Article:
1193 views last update:6 Aug 2012

South Africa's BSE-free rating steps still not implemented

Dr Hinner Köster
Sad to say that more than 7 years after the first constructive debates took place to implement firm steps to have South Africa rated a BSE-free country, industry partners of the Livestock and Animal Feed Industry Forum (LAFIF) under the auspices of the SA Animal Feed Manufacturers' Association (AFMA) once again had to get together at a recent BSE workshop to debate the exact same issues as in 2003.

In 2007, I have already indicated in one of my blogs that, although there has never been any official case of BSE in South Africa, the European Food Safety Commission (EFSA) decided to give us a Geographical BSE Risk (GBR) level ‘lll’ rating based on data for the period 1980 to 2003. This was largely due to the fact of:

  • The first submission (2001) by Government to EFSA (Europe Food Safety Agency) being inadequate and incorrect (leading to Level III rating), although the information was available; and
  • The Scientific Steering Committee (SSC) of EFSA discontinuing its assessments as of 2003, and SA, through Government, not meeting the D-Date allowed for corrections within EFSA.

For those that do not know, a level “III” rating means that it is likely but not confirmed that domestic cattle in South Africa are infected with the BSE agent.  Due to the strict measures implemented as far back as 1997 by the South African formal feed industry to prevent BSE, and a reasonably well controlled formal rendering business, our chances of contracting BSE are as low as many official BSE-free countries. The SA livestock industry therefore has no doubt that South Africa is BSE free. The issue however, is that the informal sector did not follow the required regulations which, from a legislation point of view, should have been the responsibility of South Africa’s Department of Agriculture.

South Africa’s level “lll” rating continues to have a negative impact on import and export trade concerning animal products across the globe. Due to autocratic regulatory bodies and resource limited Government departments industry stakeholders debated whether South Africa should further care about a BSE-free rating. Global trade is anyway regulated by different artificial trade barriers that often make no sense and were rather implemented to protect local product markets of mainly developed countries. Despite this, it was however unanimously agreed that a BSE-free rating remains of vital importance to South Africa for the following reasons:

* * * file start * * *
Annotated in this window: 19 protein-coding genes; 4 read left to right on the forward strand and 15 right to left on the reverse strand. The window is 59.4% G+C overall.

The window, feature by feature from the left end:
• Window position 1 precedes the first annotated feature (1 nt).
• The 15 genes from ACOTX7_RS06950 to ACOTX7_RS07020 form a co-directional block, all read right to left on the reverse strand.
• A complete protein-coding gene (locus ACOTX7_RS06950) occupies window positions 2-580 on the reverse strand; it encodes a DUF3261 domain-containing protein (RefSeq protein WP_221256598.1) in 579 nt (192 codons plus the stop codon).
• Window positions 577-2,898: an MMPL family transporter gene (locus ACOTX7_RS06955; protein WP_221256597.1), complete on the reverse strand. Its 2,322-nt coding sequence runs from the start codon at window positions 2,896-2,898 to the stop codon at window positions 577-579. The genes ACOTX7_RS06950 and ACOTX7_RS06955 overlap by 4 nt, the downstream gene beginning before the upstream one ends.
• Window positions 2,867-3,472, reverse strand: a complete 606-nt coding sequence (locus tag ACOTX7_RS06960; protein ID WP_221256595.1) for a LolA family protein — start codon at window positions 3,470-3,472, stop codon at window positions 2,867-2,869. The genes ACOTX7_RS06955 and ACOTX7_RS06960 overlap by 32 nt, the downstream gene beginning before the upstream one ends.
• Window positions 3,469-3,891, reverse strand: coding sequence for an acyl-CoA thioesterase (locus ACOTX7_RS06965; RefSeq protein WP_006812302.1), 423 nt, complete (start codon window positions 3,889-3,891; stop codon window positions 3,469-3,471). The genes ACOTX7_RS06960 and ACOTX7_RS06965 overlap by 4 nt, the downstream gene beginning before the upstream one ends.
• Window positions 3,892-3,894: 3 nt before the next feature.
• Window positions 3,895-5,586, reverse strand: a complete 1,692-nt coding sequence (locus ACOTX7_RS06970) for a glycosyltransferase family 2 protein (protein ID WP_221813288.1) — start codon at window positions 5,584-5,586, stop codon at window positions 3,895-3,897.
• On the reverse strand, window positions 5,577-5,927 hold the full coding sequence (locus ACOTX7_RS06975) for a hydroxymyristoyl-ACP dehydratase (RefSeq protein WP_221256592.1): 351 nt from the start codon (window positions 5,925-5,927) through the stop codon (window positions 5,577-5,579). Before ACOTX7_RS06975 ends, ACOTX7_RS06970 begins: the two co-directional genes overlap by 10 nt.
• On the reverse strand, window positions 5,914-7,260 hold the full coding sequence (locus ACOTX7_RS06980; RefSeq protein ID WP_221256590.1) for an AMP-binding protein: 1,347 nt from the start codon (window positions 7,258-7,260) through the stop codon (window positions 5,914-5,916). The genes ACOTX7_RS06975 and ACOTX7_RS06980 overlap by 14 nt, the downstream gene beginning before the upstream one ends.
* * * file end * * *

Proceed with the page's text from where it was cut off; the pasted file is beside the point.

• To maintain and expand trade in animal products.
  • To produce quality safe feed and safe food.
  • To protect animals and consumers.

A BSE-free rating will also ensure the crucial continuous existence of the Renderers Association of South Africa, responsible for processing offal from abattoirs into high quality protein animal feed to supplement the animal feed chain. If the Renderers Association cannot continue to add value to the offal from abattoirs, South Africa will be faced with a serious environmental pollution situation.

At the latest workshop at least a better understanding than in the past transpired between government and industry on how to enforce the latest OIE regulations stipulated as being part of the Department of Agriculture’s actions, in conjunction with industry resources and possibly independent policing agents, specifically with regard to the informal sector, to ensure that South Africa would in future comply with all the regulations in order to be rated a BSE-free country. It was further agreed that the current South African BSE status, an official plan to improve our rating, actions to be taken, and responsibility of each stakeholder will now again be documented and agreed upon in a follow up meeting that will take place soon.

The feed ban to prevent BSE in South Africa under Act 36 of 1947 (Notice 1360 of 22 September 2006, as re-instated by Regulation No. R. 542 of 07 July 2007) at the moment prohibits any person -

  • at farm feeds establishments where farm feeds are manufactured for animals except where farm feeds are manufactured only for dogs and cats from acquiring or handling any ruminant and/or porcine derived protein and/or by-products (except for milk and milk products).
  • from using ruminant derived protein and/or by-products (except milk and milk products) in farm feeds other than in farm feeds intended for dogs and cats.
  • from using porcine derived protein and/or by-products (except milk and milk products) in farm feeds intended for ruminants .

The feed ban to prevent BSE under Act 35 of 1984, as amended on 06 July 2007 (Regulation No. R. 543, Government Gazette No. 30023, page 12) also reads as follows:
“No person shall feed any protein of ruminant origin (except milk and milk products) to any animals other than predators and carnivores.”

The ban of the use of ruminant protein and by-products (which include the use of ruminant blood meal in feed) was however once again amended during the week of 23 June 2010, after a publication of an amendment of Regulation 24 under Act 35, which provides for the use of ruminant blood meal under certain conditions and after the approval of the application for exemption under Act 35 and Act 36.
 

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